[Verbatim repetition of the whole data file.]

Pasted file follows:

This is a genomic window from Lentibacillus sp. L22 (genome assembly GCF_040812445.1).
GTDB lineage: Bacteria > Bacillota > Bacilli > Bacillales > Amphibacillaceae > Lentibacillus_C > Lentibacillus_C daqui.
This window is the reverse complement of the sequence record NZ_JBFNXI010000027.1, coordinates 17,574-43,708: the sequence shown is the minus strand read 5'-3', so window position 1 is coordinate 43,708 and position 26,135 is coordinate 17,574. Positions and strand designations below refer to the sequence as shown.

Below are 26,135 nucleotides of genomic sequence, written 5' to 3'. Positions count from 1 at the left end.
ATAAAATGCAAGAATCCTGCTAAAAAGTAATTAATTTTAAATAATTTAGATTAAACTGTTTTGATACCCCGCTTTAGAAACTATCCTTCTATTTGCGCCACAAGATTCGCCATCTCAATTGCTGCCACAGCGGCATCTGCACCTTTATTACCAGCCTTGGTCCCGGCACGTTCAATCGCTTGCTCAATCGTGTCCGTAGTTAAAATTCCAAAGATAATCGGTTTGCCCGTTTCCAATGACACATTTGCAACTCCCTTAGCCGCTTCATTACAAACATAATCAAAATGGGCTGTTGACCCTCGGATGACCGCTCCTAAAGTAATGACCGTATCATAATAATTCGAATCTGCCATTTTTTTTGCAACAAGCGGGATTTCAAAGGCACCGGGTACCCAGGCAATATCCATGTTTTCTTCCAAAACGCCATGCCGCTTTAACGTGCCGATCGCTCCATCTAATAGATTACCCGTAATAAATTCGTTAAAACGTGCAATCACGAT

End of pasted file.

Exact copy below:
This is a genomic window from Lentibacillus sp. L22 (genome assembly GCF_040812445.1).
GTDB lineage: Bacteria > Bacillota > Bacilli > Bacillales > Amphibacillaceae > Lentibacillus_C > Lentibacillus_C daqui.
This window is the reverse complement of the sequence record NZ_JBFNXI010000027.1, coordinates 17,574-43,708: the sequence shown is the minus strand read 5'-3', so window position 1 is coordinate 43,708 and position 26,135 is coordinate 17,574. Positions and strand designations below refer to the sequence as shown.

Below are 26,135 nucleotides of genomic sequence, written 5' to 3'. Positions count from 1 at the left end.
ATAAAATGCAAGAATCCTGCTAAAAAGTAATTAATTTTAAATAATTTAGATTAAACTGTTTTGATACCCCGCTTTAGAAACTATCCTTCTATTTGCGCCACAAGATTCGCCATCTCAATTGCTGCCACAGCGGCATCTGCACCTTTATTACCAGCCTTGGTCCCGGCACGTTCAATCGCTTGCTCAATCGTGTCCGTAGTTAAAATTCCAAAGATAATCGGTTTGCCCGTTTCCAATGACACATTTGCAACTCCCTTAGCCGCTTCATTACAAACATAATCAAAATGGGCTGTTGACCCTCGGATGACCGCTCCTAAAGTAATGACCGTATCATAATAATTCGAATCTGCCATTTTTTTTGCAACAAGCGGGATTTCAAAGGCACCGGGTACCCAGGCAATATCCATGTTTTCTTCCAAAACGCCATGCCGCTTTAACGTGCCGATCGCTCCATCTAATAGATTACCCGTAATAAATTCGTTAAAACGTGCAATCACGAT